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mathematic variations with cat

byLauren Hynde©
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Comments (22)
by Anonymous

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by Anonymous10/03/06

As ever.......

.....I'm blown away by your use of words. This is wonderful and certainly deserving of the "E". It was a joy to find it here, thanks,

Tess

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by champagne198210/03/06

shadows

of a cat, dead or not, black and on a vector intersecting my path. Very very good.

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by Anonymous10/03/06

A Fairy Tale

The Empress has no clothes.You have taken intellectual pretentiousness to new heights. It is a poetic nothing.

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by KOLKORE10/04/06

Sloppy and disrespectful to readers

Is it Gelid? Or perhaps Gödel?
In fact, it could have been quite funny, had I not been laboring the last half an hour, increasingly irradiated, searching - with no results, for the elusive source of the “gelid theorem” reference mentioned in the poem. Finally, I did the obvious. I Googgled with the exact phrase: “gelid theorem” and Bingo! I got one positive result. You guessed it, the single result pointed me back to Literotica’s own new poem; the very one I was searching. How about that for coming full circle? (I should mention that I had tried numerous other methods with zero results earlier). So, short of concluding that I have discovered Lit’s own home Mathematician, It looked like I was at a dead end. By no stretch of the imagination I am not a mathematician, but something rose my suspicion, and I suspect that there is a good chance that maybe ‘GELID’ is actually GOEDEL, who developed some important (if hard to follow for a lay person) theorems.
Now, here is a broader point. I could be right and I could be wrong. But just before a writer sends his/her readers to search for the references made in the poem (it’s not a two volumes five hundred pages each of epic work after all…), is it too much to expect that a basic QA, as in Quality Assurance, would be made? If not for your readers, isn’t it important to you author, to see that what you are sending with your name on it is what you really wanted to say? (Assuming that you have clarified that part for yourself by then).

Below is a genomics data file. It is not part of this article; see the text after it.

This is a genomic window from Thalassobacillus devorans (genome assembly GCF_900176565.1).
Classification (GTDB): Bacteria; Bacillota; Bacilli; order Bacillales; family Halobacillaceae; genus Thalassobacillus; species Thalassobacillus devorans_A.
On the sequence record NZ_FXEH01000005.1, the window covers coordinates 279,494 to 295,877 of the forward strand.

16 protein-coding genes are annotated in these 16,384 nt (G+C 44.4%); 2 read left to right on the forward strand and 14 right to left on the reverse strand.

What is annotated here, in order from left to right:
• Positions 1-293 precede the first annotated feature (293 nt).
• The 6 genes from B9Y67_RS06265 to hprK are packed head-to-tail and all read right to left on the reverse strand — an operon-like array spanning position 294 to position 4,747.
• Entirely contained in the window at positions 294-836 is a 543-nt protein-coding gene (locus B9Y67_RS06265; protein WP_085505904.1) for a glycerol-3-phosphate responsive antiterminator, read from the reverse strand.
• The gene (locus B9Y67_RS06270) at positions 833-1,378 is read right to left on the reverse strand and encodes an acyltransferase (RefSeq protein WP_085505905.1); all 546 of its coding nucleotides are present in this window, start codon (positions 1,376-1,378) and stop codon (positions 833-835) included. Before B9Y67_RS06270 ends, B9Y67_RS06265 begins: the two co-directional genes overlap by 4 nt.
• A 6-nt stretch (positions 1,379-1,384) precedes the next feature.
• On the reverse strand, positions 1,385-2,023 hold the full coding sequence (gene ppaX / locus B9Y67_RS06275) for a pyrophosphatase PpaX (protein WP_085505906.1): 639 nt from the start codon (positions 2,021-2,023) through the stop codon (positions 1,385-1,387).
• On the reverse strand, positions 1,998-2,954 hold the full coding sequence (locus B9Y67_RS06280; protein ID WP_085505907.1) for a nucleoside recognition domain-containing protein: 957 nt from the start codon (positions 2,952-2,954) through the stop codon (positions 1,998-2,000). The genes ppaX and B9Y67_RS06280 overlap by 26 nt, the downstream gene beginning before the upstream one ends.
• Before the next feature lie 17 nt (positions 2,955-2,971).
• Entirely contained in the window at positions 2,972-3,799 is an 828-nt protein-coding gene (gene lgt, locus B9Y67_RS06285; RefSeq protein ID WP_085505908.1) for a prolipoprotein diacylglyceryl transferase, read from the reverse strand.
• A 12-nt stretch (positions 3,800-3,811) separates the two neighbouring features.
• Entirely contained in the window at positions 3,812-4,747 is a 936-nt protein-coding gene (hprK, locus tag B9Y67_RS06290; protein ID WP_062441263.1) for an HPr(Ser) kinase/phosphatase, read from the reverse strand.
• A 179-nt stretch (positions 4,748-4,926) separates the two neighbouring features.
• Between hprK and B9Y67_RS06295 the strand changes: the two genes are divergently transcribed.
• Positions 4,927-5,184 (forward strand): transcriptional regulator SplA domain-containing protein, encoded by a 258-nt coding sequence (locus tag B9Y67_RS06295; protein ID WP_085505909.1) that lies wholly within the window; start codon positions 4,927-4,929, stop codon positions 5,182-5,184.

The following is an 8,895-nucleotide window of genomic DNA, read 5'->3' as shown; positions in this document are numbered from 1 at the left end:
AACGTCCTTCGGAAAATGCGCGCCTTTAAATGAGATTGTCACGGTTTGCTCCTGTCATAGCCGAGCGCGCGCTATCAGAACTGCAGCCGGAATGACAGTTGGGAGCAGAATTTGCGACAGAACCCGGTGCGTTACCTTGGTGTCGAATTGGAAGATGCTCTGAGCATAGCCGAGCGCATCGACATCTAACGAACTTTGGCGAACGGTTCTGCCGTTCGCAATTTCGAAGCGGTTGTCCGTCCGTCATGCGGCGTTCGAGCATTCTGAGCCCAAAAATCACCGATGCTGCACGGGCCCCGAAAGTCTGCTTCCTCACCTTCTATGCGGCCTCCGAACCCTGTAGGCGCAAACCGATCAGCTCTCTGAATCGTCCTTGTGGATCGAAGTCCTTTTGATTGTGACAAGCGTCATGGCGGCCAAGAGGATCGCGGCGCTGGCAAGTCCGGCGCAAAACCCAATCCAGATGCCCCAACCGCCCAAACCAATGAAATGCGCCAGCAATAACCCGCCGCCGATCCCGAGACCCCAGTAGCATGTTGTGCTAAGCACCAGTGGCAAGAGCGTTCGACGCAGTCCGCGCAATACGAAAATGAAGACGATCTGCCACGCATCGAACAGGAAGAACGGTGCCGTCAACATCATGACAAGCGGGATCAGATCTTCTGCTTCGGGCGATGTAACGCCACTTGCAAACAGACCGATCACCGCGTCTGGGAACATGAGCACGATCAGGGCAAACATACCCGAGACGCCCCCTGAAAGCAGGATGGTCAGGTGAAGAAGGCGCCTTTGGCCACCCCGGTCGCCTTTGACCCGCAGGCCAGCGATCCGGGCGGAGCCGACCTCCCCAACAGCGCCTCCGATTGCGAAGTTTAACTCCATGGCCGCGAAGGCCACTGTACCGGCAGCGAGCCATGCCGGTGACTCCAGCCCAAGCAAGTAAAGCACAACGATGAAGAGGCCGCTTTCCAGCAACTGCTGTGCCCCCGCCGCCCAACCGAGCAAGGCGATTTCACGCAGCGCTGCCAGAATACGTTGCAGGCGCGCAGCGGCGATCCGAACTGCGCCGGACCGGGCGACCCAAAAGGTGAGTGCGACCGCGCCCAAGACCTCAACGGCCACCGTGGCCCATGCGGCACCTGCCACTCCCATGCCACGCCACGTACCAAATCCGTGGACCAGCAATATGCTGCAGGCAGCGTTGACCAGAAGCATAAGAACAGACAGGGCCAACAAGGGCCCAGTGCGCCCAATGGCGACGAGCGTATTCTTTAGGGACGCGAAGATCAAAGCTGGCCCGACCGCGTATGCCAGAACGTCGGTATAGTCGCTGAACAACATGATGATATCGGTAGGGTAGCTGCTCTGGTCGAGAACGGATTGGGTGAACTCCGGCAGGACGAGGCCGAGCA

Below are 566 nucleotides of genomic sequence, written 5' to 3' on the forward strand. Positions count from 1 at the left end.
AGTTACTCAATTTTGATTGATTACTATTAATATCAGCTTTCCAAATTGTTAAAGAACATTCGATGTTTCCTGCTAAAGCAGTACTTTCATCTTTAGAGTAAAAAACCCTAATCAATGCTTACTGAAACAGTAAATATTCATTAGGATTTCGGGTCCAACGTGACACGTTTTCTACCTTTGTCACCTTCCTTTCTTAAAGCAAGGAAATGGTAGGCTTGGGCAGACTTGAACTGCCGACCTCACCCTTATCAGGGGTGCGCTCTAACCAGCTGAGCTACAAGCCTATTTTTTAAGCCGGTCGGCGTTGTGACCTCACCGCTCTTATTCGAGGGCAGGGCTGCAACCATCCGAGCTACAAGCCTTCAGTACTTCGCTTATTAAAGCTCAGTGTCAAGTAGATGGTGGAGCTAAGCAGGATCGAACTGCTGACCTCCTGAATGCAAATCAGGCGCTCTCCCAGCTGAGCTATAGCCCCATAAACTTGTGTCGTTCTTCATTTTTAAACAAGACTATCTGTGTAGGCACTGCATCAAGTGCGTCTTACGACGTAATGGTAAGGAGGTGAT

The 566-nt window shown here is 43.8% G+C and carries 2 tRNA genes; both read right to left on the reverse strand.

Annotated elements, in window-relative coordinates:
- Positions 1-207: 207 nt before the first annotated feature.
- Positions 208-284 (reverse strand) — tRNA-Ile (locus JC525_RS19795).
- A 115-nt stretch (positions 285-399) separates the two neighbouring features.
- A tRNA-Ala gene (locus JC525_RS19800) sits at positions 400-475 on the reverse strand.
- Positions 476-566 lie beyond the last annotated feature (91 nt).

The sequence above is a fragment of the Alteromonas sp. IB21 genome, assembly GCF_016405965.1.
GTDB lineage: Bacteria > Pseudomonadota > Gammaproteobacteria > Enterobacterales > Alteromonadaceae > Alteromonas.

Gödel theorems (BTW, which of them?) may have lost the chance to appear in your poem because of unchecked typo, and the poem (as well as the readers) have lost the chance to be enriched by potentially better poem.
Had it been the one and only mistake that happened, I would have sighed –mistakes happen, and assuming that the rest is written carefully, the poem could have clarified itself at the end. But as it happens, poor Gödel is just the most dramatic mistake in what sadly amounts to a consistently sloppy work, the equivalent to which I have not read for quite some time. I will not get into all of the examples, but you could find a particularly crude grammatical mistake (apparently, single cats get a ‘grammatical waiver’ when in third person at present tense, thus:” the cat go by”; mixed metaphors and the awkward language (“the war thinkers” (?) akin to: “I am the decider”. And don’t get me started on “the book of brumes”…. Sad thing is, THERE ARE promising lines which could have grown with much more discipline and much less presumptuousness to a potentially interesting and truly challenging poem. But if the author refuses to truly challenge herself first (and I say all that not out of spite, but because I wish you did invest more in what you do), then how could WE be truly challenged by you? BTW, I said challenged not being ready to clear the BRUMES you seem to be spreading in the poem. With ONE well developed image you could have a great poem; with a mish- mash of mixed images you could impress those who believe that every thing which is opaque must be gold; is that what you wish to achieve?